CASABLANCA, Morocco (Reuters) - Extracting venom from scorpions can be a dangerous, but rewarding, task.
The poisonous secretion, while fatal to humans, contains hundreds of components that have potential uses in the health sector when they are broken down to a molecular level.
In a bid to remove the venom safely, for both scorpion and extractor, a group of scientists in Morocco have developed a remote-controlled ‘milking machine’, which straps to the scorpion’s tail and uses an electric impulse to stimulate the venom glands for the poison to be released.
“What makes it special is that it is safe and fast,” said Mouad Mkamel, a researcher at Ben M’sik Hassan II University in Casablanca who, along with a group of university scientists, developed the machine.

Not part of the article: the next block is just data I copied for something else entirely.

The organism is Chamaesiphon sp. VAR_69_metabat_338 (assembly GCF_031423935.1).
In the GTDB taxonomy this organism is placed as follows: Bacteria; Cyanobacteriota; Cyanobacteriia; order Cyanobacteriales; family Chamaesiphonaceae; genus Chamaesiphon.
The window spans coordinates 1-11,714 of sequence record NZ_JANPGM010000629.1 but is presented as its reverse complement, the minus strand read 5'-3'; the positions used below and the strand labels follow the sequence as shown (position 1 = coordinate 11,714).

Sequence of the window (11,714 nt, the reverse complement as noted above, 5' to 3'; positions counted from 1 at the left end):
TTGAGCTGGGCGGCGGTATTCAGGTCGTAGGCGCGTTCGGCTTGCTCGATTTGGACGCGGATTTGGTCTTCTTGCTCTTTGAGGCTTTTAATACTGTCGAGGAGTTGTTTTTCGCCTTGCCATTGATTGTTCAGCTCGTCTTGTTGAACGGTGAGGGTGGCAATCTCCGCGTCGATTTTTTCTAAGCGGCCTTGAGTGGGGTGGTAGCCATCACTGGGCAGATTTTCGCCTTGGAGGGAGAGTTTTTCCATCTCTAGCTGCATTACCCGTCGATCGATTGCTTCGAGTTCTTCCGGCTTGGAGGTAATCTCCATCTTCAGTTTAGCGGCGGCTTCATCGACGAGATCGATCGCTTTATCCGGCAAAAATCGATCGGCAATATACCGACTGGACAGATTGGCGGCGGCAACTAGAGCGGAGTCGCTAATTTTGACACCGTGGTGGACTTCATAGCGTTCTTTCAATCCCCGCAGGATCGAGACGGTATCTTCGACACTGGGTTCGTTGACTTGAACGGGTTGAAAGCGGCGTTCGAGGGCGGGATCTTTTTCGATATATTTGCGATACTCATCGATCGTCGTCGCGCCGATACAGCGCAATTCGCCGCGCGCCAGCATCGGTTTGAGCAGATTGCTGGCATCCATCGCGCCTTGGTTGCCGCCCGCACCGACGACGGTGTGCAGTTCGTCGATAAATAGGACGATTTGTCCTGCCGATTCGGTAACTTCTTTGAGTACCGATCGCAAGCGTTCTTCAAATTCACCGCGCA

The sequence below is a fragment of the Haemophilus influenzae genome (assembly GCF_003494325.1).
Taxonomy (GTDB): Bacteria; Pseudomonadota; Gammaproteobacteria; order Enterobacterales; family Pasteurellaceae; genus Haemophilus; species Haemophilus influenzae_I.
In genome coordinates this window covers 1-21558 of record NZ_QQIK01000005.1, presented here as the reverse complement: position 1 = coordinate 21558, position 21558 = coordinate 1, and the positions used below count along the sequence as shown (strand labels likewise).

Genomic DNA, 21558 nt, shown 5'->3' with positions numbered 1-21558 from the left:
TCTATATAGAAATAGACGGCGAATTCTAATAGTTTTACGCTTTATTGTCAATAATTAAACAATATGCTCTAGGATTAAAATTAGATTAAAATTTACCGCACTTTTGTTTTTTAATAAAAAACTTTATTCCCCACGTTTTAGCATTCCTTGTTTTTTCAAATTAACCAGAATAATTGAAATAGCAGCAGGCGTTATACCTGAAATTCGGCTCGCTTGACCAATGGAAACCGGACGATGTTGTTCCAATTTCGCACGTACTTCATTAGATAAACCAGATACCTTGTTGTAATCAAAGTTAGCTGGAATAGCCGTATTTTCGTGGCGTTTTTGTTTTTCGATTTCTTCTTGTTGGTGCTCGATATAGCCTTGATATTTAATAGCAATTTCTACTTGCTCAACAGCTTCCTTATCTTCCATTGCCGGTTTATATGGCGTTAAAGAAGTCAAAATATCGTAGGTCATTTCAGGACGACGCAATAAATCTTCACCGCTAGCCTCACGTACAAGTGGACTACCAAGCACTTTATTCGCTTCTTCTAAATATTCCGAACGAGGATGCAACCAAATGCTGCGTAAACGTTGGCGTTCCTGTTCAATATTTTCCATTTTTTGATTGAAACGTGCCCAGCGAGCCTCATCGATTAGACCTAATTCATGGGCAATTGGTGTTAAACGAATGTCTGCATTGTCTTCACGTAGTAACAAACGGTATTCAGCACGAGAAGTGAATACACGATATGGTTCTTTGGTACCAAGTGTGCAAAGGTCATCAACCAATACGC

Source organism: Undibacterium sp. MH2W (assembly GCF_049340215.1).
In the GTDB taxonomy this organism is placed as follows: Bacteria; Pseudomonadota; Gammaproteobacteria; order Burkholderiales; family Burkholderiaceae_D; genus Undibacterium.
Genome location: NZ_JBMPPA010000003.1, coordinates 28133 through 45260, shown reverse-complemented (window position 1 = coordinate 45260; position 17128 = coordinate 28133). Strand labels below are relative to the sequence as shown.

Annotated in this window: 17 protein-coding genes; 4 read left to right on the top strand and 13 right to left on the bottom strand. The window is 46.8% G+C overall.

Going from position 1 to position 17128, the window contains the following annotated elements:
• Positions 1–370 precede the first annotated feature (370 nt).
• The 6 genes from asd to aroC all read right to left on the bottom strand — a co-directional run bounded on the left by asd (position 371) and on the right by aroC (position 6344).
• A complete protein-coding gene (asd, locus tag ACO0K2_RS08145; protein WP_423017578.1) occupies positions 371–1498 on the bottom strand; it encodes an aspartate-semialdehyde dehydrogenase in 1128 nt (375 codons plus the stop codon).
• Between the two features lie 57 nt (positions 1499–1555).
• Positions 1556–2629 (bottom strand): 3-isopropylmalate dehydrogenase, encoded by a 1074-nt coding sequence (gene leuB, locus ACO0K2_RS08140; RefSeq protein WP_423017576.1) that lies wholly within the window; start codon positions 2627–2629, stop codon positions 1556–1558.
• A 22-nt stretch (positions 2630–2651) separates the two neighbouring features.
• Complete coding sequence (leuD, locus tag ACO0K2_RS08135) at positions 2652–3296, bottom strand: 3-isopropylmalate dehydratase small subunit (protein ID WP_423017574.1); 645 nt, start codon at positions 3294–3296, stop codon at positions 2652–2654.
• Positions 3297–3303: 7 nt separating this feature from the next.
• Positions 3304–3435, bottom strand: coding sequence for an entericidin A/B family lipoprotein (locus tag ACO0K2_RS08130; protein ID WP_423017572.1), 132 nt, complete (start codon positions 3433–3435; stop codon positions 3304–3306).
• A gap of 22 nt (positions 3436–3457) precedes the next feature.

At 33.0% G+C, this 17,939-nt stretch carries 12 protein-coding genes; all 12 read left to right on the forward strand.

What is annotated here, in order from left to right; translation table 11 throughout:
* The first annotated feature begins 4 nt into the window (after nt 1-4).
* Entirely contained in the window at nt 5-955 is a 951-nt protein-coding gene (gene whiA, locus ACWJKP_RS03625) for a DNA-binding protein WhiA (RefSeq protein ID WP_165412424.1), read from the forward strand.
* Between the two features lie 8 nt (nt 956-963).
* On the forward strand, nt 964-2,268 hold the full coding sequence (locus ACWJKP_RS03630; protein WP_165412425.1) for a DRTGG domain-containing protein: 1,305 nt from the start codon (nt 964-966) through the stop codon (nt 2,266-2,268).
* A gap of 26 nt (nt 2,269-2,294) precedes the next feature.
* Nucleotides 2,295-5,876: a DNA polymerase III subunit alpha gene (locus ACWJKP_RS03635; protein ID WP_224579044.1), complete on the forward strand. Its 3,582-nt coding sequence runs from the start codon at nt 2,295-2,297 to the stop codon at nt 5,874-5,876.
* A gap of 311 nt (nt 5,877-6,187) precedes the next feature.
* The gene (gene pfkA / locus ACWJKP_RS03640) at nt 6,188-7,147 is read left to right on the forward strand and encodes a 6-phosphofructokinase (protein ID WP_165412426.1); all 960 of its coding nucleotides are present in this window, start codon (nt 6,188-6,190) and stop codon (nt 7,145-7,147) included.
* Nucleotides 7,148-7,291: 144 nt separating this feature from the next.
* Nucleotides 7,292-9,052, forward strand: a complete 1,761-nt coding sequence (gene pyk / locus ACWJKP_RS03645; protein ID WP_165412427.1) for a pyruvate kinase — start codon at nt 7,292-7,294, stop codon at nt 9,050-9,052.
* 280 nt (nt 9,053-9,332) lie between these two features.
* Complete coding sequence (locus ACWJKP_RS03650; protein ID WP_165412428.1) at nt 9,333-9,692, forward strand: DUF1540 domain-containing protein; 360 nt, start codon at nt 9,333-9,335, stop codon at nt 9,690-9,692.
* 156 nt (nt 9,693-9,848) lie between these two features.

“If we were able to extract venom from ten scorpions daily in the past, today we can do it with up to 150 of them in a day.”
According to the researchers, the business of scorpion-milking can be lucrative. They said that a gram of venom can be sold for around $8,000, with venom from rarer scorpions selling for up to $12,000 per gram.
The team are now waiting for their patent to be approved and to start mass-producing their machine.
Writing by Mark Hanrahan in London; Editing by Richard Balmforth
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